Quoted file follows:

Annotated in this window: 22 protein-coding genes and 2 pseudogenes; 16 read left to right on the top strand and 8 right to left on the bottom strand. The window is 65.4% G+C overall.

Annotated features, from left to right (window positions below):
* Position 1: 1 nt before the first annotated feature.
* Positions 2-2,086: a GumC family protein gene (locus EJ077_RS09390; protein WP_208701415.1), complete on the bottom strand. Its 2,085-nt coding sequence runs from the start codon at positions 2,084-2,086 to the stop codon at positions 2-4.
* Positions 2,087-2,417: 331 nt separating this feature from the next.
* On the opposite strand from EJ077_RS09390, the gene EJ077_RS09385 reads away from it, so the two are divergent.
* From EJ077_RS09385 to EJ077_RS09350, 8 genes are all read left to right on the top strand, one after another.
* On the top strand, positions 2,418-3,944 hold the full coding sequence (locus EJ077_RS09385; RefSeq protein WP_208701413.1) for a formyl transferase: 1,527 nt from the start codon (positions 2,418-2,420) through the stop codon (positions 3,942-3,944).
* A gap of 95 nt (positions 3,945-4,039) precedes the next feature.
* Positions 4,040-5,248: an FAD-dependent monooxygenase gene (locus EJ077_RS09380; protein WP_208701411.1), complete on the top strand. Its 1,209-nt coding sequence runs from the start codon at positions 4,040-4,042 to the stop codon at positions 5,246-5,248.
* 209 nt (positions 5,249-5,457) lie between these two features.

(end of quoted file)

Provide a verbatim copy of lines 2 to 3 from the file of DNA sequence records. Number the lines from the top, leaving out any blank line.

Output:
Annotated features, from left to right (window positions below):
* Position 1: 1 nt before the first annotated feature.